“My younger brothers are 15 and 17, they have had nothing to do with the fighting. But if they cross over, they are sure to be arrested. I have also got a young sister, they will take her away too. You know what they do to young women in prison.” he said. “My mother is not going to go, she is not going to leave the children and she is not going to leave her home. She says if she has to die, she wants to die at home.”
A guarantee by the regime to the fighters that they will be able to leave unharmed was, as far as Nizar and his comrades were concerned, a trap. “What they call these safe routes have Bashar’s men, Iranians waiting, there are Russian planes flying, you can see that in photographs. Are we going to just walk into their hands, to be shot or hanged later? No, we are here, and this is where we have to stay and fight,” he said.
It was, perhaps, inevitable that the stormy tide of Syria’ uprising would bring Nizar to this place of killing at such a time. He left his studies when protests began against the regime in 2011, starting as an activist but turning, like many of his friends, to the gun as the Assad regime brutally suppressed demonstrations.
Along the way he and his comrades lost much of their idealism and some of their humanity. Anger grew against the West which had, they felt, betrayed them. Some went on to embrace extremist Islam. Nizar, however, insists that is not the case with him. “We are against Daesh (Isis) we have fought them. We have lost lots of friends fighting Daesh, no one can doubt that,” he said, before continuing “some in the resistance the Europeans and the Americans choose to call terrorists depends when they think it’s convenient. We think some of the problems between resistance groups are manipulated by them and some powerful Arab countries.”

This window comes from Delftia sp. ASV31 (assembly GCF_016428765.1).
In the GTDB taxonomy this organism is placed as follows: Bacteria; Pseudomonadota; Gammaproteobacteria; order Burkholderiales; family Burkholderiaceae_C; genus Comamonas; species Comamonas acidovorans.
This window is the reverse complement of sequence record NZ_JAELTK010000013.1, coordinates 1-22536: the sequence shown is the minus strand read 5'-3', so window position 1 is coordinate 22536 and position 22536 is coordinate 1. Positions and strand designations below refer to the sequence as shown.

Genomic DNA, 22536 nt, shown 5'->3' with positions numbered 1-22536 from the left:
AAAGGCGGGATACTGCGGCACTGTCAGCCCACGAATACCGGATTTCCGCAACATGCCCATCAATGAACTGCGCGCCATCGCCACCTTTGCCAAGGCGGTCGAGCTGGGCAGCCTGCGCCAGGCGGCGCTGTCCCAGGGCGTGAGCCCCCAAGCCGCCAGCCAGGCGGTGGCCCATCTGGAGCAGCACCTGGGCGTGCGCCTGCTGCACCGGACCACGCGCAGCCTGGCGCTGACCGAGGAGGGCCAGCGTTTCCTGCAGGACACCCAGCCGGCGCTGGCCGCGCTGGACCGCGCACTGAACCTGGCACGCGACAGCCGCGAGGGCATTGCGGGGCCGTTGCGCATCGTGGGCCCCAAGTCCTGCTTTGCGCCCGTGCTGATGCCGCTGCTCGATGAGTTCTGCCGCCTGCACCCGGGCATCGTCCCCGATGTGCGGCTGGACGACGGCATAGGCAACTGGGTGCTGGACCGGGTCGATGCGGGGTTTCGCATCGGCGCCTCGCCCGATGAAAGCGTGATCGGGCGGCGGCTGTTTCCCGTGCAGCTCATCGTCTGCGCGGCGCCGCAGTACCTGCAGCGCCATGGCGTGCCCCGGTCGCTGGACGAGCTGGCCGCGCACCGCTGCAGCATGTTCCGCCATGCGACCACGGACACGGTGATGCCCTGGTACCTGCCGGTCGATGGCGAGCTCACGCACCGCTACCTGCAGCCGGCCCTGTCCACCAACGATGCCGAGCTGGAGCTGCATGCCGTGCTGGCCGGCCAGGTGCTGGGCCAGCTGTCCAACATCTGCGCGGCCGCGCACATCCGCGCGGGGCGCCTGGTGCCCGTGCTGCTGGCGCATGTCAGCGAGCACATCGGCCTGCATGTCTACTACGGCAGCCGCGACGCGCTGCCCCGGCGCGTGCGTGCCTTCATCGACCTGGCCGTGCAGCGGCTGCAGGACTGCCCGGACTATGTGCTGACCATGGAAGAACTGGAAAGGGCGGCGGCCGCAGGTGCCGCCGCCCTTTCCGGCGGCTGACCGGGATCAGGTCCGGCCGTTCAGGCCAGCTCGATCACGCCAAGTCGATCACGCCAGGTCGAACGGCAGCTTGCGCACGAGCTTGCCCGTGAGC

Nizar did not want to discuss what kind of manipulation may have led to the fight between the rebels on Thursday. This may be because his group, Fastaqim, are now relatively weak and vulnerable, and may have to merge with another hardline group Ahrar al-Sham, for protection. It was not the time, he may have felt, to aggravate animosirties.